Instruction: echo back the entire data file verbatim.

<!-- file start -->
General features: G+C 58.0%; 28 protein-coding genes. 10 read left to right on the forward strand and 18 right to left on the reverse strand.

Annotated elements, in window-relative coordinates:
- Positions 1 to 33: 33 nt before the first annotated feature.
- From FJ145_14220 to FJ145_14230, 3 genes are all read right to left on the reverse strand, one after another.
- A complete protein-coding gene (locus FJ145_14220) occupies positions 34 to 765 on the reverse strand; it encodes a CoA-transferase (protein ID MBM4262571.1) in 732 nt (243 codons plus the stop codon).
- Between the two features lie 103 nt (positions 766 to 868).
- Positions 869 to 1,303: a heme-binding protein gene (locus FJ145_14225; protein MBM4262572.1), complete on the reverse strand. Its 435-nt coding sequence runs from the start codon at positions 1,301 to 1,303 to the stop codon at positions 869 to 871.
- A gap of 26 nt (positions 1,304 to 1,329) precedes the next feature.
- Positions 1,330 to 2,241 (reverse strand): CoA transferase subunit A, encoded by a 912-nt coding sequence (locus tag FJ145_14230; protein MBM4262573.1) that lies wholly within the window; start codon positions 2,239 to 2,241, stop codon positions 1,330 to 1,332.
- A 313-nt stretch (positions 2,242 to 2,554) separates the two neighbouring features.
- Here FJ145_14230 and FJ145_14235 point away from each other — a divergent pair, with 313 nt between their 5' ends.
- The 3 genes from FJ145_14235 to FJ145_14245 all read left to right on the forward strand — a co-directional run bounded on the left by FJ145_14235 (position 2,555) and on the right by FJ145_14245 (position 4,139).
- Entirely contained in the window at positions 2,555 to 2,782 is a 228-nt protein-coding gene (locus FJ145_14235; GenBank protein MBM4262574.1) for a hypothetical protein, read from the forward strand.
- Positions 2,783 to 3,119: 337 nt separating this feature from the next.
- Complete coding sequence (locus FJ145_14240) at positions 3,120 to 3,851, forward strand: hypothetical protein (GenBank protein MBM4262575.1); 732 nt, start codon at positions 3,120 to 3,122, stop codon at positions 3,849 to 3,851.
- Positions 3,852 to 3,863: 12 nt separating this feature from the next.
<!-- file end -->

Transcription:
General features: G+C 58.0%; 28 protein-coding genes. 10 read left to right on the forward strand and 18 right to left on the reverse strand.

Annotated elements, in window-relative coordinates:
- Positions 1 to 33: 33 nt before the first annotated feature.
- From FJ145_14220 to FJ145_14230, 3 genes are all read right to left on the reverse strand, one after another.
- A complete protein-coding gene (locus FJ145_14220) occupies positions 34 to 765 on the reverse strand; it encodes a CoA-transferase (protein ID MBM4262571.1) in 732 nt (243 codons plus the stop codon).
- Between the two features lie 103 nt (positions 766 to 868).
- Positions 869 to 1,303: a heme-binding protein gene (locus FJ145_14225; protein MBM4262572.1), complete on the reverse strand. Its 435-nt coding sequence runs from the start codon at positions 1,301 to 1,303 to the stop codon at positions 869 to 871.
- A gap of 26 nt (positions 1,304 to 1,329) precedes the next feature.
- Positions 1,330 to 2,241 (reverse strand): CoA transferase subunit A, encoded by a 912-nt coding sequence (locus tag FJ145_14230; protein MBM4262573.1) that lies wholly within the window; start codon positions 2,239 to 2,241, stop codon positions 1,330 to 1,332.
- A 313-nt stretch (positions 2,242 to 2,554) separates the two neighbouring features.
- Here FJ145_14230 and FJ145_14235 point away from each other — a divergent pair, with 313 nt between their 5' ends.
- The 3 genes from FJ145_14235 to FJ145_14245 all read left to right on the forward strand — a co-directional run bounded on the left by FJ145_14235 (position 2,555) and on the right by FJ145_14245 (position 4,139).
- Entirely contained in the window at positions 2,555 to 2,782 is a 228-nt protein-coding gene (locus FJ145_14235; GenBank protein MBM4262574.1) for a hypothetical protein, read from the forward strand.
- Positions 2,783 to 3,119: 337 nt separating this feature from the next.
- Complete coding sequence (locus FJ145_14240) at positions 3,120 to 3,851, forward strand: hypothetical protein (GenBank protein MBM4262575.1); 732 nt, start codon at positions 3,120 to 3,122, stop codon at positions 3,849 to 3,851.
- Positions 3,852 to 3,863: 12 nt separating this feature from the next.